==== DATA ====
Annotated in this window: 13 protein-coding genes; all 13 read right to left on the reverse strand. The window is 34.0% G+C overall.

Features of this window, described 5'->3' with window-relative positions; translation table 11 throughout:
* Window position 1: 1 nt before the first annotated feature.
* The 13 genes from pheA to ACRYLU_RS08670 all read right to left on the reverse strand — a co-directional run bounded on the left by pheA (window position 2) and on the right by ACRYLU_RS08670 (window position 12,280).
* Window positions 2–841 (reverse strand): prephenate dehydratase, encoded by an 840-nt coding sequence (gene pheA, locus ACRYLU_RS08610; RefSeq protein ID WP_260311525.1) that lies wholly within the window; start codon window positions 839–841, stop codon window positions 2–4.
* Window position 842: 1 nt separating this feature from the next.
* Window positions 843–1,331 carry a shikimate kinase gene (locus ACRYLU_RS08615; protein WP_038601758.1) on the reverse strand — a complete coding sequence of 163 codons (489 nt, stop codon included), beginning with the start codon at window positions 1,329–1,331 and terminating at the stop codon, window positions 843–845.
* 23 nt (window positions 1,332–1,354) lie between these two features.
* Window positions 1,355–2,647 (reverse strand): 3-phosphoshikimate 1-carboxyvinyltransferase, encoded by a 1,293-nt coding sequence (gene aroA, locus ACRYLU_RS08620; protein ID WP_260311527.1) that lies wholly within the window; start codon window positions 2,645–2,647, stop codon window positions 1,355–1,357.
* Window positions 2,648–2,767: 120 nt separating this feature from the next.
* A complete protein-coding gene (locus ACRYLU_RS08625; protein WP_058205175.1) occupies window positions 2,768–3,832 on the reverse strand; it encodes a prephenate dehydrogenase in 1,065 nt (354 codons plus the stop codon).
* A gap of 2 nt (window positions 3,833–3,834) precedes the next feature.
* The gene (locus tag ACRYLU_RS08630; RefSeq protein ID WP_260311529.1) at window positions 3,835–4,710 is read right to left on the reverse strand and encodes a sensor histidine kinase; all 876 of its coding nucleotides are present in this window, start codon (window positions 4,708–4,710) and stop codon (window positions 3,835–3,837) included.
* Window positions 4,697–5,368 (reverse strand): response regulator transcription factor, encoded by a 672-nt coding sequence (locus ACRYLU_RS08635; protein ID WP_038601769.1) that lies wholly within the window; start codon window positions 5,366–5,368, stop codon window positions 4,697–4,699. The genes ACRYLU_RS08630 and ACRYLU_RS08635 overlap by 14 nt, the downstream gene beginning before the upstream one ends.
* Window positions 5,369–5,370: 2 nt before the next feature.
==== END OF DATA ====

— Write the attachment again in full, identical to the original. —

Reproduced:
Annotated in this window: 13 protein-coding genes; all 13 read right to left on the reverse strand. The window is 34.0% G+C overall.

Features of this window, described 5'->3' with window-relative positions; translation table 11 throughout:
* Window position 1: 1 nt before the first annotated feature.
* The 13 genes from pheA to ACRYLU_RS08670 all read right to left on the reverse strand — a co-directional run bounded on the left by pheA (window position 2) and on the right by ACRYLU_RS08670 (window position 12,280).
* Window positions 2–841 (reverse strand): prephenate dehydratase, encoded by an 840-nt coding sequence (gene pheA, locus ACRYLU_RS08610; RefSeq protein ID WP_260311525.1) that lies wholly within the window; start codon window positions 839–841, stop codon window positions 2–4.
* Window position 842: 1 nt separating this feature from the next.
* Window positions 843–1,331 carry a shikimate kinase gene (locus ACRYLU_RS08615; protein WP_038601758.1) on the reverse strand — a complete coding sequence of 163 codons (489 nt, stop codon included), beginning with the start codon at window positions 1,329–1,331 and terminating at the stop codon, window positions 843–845.
* 23 nt (window positions 1,332–1,354) lie between these two features.
* Window positions 1,355–2,647 (reverse strand): 3-phosphoshikimate 1-carboxyvinyltransferase, encoded by a 1,293-nt coding sequence (gene aroA, locus ACRYLU_RS08620; protein ID WP_260311527.1) that lies wholly within the window; start codon window positions 2,645–2,647, stop codon window positions 1,355–1,357.
* Window positions 2,648–2,767: 120 nt separating this feature from the next.
* A complete protein-coding gene (locus ACRYLU_RS08625; protein WP_058205175.1) occupies window positions 2,768–3,832 on the reverse strand; it encodes a prephenate dehydrogenase in 1,065 nt (354 codons plus the stop codon).
* A gap of 2 nt (window positions 3,833–3,834) precedes the next feature.
* The gene (locus tag ACRYLU_RS08630; RefSeq protein ID WP_260311529.1) at window positions 3,835–4,710 is read right to left on the reverse strand and encodes a sensor histidine kinase; all 876 of its coding nucleotides are present in this window, start codon (window positions 4,708–4,710) and stop codon (window positions 3,835–3,837) included.
* Window positions 4,697–5,368 (reverse strand): response regulator transcription factor, encoded by a 672-nt coding sequence (locus ACRYLU_RS08635; protein ID WP_038601769.1) that lies wholly within the window; start codon window positions 5,366–5,368, stop codon window positions 4,697–4,699. The genes ACRYLU_RS08630 and ACRYLU_RS08635 overlap by 14 nt, the downstream gene beginning before the upstream one ends.
* Window positions 5,369–5,370: 2 nt before the next feature.